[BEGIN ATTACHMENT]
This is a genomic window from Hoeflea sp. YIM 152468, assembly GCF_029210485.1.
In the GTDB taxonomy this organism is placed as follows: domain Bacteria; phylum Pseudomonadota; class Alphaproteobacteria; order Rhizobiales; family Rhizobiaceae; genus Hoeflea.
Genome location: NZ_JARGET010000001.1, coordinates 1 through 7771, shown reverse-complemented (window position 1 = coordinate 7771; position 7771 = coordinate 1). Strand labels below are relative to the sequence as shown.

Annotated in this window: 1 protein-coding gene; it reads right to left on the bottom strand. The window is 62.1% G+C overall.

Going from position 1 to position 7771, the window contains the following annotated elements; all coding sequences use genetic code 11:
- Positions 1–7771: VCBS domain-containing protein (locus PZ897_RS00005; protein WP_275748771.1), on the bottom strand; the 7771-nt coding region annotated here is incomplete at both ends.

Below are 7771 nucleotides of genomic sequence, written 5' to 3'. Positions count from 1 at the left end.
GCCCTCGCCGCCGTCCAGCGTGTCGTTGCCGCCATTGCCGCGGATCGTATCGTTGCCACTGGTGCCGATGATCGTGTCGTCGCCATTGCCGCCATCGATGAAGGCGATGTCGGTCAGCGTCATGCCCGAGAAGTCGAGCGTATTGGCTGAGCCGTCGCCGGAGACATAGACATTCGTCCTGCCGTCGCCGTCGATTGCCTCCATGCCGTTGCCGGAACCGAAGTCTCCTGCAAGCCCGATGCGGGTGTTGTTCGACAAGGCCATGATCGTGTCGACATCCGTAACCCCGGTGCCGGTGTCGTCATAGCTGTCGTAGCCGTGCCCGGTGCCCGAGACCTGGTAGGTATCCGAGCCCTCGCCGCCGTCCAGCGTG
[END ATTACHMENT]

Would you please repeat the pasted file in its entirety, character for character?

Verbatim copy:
This is a genomic window from Hoeflea sp. YIM 152468, assembly GCF_029210485.1.
In the GTDB taxonomy this organism is placed as follows: domain Bacteria; phylum Pseudomonadota; class Alphaproteobacteria; order Rhizobiales; family Rhizobiaceae; genus Hoeflea.
Genome location: NZ_JARGET010000001.1, coordinates 1 through 7771, shown reverse-complemented (window position 1 = coordinate 7771; position 7771 = coordinate 1). Strand labels below are relative to the sequence as shown.

Annotated in this window: 1 protein-coding gene; it reads right to left on the bottom strand. The window is 62.1% G+C overall.

Going from position 1 to position 7771, the window contains the following annotated elements; all coding sequences use genetic code 11:
- Positions 1–7771: VCBS domain-containing protein (locus PZ897_RS00005; protein WP_275748771.1), on the bottom strand; the 7771-nt coding region annotated here is incomplete at both ends.

Below are 7771 nucleotides of genomic sequence, written 5' to 3'. Positions count from 1 at the left end.
GCCCTCGCCGCCGTCCAGCGTGTCGTTGCCGCCATTGCCGCGGATCGTATCGTTGCCACTGGTGCCGATGATCGTGTCGTCGCCATTGCCGCCATCGATGAAGGCGATGTCGGTCAGCGTCATGCCCGAGAAGTCGAGCGTATTGGCTGAGCCGTCGCCGGAGACATAGACATTCGTCCTGCCGTCGCCGTCGATTGCCTCCATGCCGTTGCCGGAACCGAAGTCTCCTGCAAGCCCGATGCGGGTGTTGTTCGACAAGGCCATGATCGTGTCGACATCCGTAACCCCGGTGCCGGTGTCGTCATAGCTGTCGTAGCCGTGCCCGGTGCCCGAGACCTGGTAGGTATCCGAGCCCTCGCCGCCGTCCAGCGTG